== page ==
Where It Hurts is a highly-charged collection of personal essays, haunted by loss, evoking turbulent physical and emotional Canadian landscapes. Sarah de Leeuw's creative non-fiction captures strange inconsistencies and aberrations of human behaviour, urging us to be observant and aware. The essays are wide in scope and expose what--and who--goes missing.
With the insight of Joan Didion's The Year of Magical Thinking, Sarah de Leeuw reflects on missing geographies and people, including missing women, both those she has known and those whom she will never get to know. As in Lynn Coady's Hellgoing, but hell-going made real, the writing is courageously focused, juxtaposing places and things that can be touched and known--emotionally, physically, psychologically--with what has become intangible, unnoticed, or actively ignored. Throughout these essays, de Leeuw's imagistic memories are layered with meaning, providing a survival guide for the present, including a survival that comes with the profound responsibility to bear witness.
|Publisher:||NeWest Publishers, Limited|
|Product dimensions:||5.50(w) x 8.50(h) x (d)|
About the Author
Read an Excerpt
Where It Hurts
You know this game, right?
It's played at dinner parties?
After a few glasses of wine?
When we've left the kitchen and the dining room and we're all sitting in the living room and there's been three-in-a-row of those awkward conversation lulls, when saying anything seems too loud so we're all busy saying nothing at all, looking interested in the carpet?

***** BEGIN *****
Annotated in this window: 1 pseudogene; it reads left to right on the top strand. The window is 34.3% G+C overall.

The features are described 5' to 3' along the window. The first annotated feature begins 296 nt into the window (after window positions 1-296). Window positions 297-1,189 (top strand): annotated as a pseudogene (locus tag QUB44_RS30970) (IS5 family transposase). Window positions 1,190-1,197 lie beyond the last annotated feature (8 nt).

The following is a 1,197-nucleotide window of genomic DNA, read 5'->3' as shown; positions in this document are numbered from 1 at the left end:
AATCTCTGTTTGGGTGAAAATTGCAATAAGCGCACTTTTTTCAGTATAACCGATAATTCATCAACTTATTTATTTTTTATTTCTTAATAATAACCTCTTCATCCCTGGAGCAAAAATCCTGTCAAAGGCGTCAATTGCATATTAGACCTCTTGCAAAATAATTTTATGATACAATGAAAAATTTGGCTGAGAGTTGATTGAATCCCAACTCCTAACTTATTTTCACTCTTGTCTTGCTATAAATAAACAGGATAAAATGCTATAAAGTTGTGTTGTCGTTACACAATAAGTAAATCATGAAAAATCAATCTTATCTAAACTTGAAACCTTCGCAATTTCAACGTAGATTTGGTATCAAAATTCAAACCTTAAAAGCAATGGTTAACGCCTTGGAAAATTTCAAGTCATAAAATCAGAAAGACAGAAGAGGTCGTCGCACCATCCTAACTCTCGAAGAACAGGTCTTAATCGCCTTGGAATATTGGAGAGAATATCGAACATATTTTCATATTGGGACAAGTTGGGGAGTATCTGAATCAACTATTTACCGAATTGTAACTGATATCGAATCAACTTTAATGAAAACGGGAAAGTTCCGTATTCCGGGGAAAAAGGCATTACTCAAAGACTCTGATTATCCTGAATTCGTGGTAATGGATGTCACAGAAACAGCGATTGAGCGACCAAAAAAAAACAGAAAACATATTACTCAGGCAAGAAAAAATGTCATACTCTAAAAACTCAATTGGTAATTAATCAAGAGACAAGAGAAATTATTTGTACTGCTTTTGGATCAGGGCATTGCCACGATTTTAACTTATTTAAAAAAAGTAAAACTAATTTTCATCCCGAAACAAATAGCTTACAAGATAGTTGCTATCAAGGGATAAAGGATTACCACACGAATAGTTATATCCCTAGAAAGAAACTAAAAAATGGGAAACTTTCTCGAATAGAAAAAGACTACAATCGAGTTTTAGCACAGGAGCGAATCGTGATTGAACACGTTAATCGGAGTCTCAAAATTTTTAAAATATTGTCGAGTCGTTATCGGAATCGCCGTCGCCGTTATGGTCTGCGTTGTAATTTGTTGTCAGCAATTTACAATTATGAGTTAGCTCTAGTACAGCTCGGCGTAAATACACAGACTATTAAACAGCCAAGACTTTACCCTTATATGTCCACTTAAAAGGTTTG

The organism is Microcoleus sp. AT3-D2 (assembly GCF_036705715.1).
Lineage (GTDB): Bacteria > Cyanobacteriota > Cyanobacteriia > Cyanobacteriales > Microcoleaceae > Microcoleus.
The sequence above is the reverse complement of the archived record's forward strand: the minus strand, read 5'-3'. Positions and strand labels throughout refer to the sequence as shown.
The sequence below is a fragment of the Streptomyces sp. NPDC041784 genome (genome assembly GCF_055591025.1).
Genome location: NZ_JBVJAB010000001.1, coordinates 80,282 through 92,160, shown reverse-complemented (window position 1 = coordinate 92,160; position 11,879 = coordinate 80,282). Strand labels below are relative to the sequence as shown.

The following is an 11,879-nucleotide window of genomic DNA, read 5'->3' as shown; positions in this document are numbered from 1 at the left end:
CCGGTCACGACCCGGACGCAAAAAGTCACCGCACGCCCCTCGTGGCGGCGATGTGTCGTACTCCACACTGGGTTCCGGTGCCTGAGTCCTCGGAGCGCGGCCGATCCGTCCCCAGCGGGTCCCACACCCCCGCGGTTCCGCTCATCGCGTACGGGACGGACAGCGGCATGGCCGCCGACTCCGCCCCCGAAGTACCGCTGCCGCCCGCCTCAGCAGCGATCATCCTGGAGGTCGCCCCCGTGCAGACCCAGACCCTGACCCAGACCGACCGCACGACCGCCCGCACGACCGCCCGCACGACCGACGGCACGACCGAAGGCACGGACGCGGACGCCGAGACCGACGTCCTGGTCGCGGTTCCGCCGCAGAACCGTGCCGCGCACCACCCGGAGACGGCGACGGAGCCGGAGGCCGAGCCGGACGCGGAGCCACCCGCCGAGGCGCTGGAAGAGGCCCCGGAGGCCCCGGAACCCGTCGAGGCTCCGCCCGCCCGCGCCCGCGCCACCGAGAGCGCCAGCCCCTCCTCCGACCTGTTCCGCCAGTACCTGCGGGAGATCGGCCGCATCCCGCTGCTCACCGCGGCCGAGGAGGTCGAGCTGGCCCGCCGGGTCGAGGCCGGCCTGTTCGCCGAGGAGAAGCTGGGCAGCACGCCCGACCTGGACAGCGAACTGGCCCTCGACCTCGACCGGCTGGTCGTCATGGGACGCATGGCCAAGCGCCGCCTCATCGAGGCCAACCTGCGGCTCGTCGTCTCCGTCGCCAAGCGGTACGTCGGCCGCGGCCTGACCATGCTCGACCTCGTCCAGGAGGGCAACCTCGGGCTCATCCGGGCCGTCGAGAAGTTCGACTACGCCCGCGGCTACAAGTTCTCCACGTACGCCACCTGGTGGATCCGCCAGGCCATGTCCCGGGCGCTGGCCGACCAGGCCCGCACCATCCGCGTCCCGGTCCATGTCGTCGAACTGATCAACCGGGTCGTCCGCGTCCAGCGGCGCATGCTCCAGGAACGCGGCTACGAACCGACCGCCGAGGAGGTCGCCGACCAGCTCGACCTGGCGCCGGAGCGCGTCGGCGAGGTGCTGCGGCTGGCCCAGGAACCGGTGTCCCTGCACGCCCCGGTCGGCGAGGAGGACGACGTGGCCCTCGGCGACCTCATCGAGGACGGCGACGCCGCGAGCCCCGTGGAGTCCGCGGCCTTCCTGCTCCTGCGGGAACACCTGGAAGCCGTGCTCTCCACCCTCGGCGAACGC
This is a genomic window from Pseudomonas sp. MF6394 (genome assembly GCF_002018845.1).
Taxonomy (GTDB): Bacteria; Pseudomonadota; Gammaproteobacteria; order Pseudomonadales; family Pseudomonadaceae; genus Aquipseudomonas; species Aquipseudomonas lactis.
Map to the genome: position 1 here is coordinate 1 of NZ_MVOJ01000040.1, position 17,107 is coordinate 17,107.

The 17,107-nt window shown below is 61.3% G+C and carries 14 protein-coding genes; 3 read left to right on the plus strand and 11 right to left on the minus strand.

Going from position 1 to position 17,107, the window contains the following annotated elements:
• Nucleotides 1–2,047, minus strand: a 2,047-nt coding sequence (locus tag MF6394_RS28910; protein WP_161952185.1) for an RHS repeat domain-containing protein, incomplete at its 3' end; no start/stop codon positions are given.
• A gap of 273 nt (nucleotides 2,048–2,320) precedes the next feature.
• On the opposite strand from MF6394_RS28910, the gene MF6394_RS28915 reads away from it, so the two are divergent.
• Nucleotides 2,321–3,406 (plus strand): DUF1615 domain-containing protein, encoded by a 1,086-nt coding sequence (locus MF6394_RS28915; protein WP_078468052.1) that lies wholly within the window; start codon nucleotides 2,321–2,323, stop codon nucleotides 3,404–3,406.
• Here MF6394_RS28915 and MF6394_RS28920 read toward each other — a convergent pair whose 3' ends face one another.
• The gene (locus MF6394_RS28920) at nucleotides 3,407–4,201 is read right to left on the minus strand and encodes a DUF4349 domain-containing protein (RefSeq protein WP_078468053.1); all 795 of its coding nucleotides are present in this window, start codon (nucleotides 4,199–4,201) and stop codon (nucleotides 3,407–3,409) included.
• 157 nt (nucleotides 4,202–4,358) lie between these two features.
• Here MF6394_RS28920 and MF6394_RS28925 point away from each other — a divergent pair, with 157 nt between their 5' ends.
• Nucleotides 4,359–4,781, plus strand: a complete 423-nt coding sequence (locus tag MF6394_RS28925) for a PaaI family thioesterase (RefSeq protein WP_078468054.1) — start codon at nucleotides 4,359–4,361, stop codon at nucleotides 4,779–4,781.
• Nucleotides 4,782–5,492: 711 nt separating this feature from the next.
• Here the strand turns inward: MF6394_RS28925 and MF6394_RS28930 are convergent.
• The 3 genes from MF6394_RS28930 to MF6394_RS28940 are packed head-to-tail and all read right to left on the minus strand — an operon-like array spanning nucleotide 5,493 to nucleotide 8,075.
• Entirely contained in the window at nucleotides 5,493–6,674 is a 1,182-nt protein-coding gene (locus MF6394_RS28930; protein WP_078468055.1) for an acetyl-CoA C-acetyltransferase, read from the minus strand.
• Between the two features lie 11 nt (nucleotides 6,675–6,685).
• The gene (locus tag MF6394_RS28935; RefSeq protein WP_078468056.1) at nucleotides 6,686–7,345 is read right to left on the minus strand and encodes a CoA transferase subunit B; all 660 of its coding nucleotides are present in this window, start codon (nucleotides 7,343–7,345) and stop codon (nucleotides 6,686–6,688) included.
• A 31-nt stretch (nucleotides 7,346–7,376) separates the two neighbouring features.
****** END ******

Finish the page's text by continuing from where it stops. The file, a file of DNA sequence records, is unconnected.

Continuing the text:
The game where you try to figure out the lie in three guesses or less?
I say: In my life I have eaten bear, shark, raw sea-urchin egg, ox-heart, seal, and caribou.
If you guess which one I haven't eaten, if you catch my lie, it's your turn to fabricate a story. To tell an untruth.
Mostly people guess bear. Especially if I'm in a city. Bear! You can't have eaten bear!
I've eaten bear. Quite a lot of bear, actually. Shanks of black bears pulled from the backs of 4x4 pickups, hunks of skinless slopping red flesh chucked onto stomped-down cardboard boxes thrown flat to keep the blood off the paint of the truck bed. Being hauled to the dump by trophy hunters. Meat res¬cued by my dad. Hundreds of pounds of meat thumped onto the kitchen counter and hacked into manageable wet slabs, chasing off the cats mewling at the fatty scent, wrapping it in newsprint, turfing it into the freezer. Turned into stew. Then fed to the dogs when it became too frostbitten for even our hungry mouths, a strange grey ice-mold that sometimes the dogs would pause over, sniff at before swallowing back in loud gulps.
If no one can guess what I haven't eaten, I get to lie again.
I could say: I have travelled to Seoul, Paris, Sofia, Istanbul, Tokyo, Delhi, and Chicago. One is a lie. It's everyone's job to figure out which place I've never set foot in.
I like the game. I like all the strange truths people keep hidden inside them. How easily a lie can be buried in such plain sight.
Table of Contents
Where It Hurts 7
Belle Island Owls 29
Seven in 1980 41
What Fills Our Lungs 53
Quick-quick. Slow. Slow 63
Soft Shouldered 71
After Paul Auster Spoke About Lightning 81
Columbus Burning 95
Charting the Finite 103
This is Sunday Morning, Comin' Down 111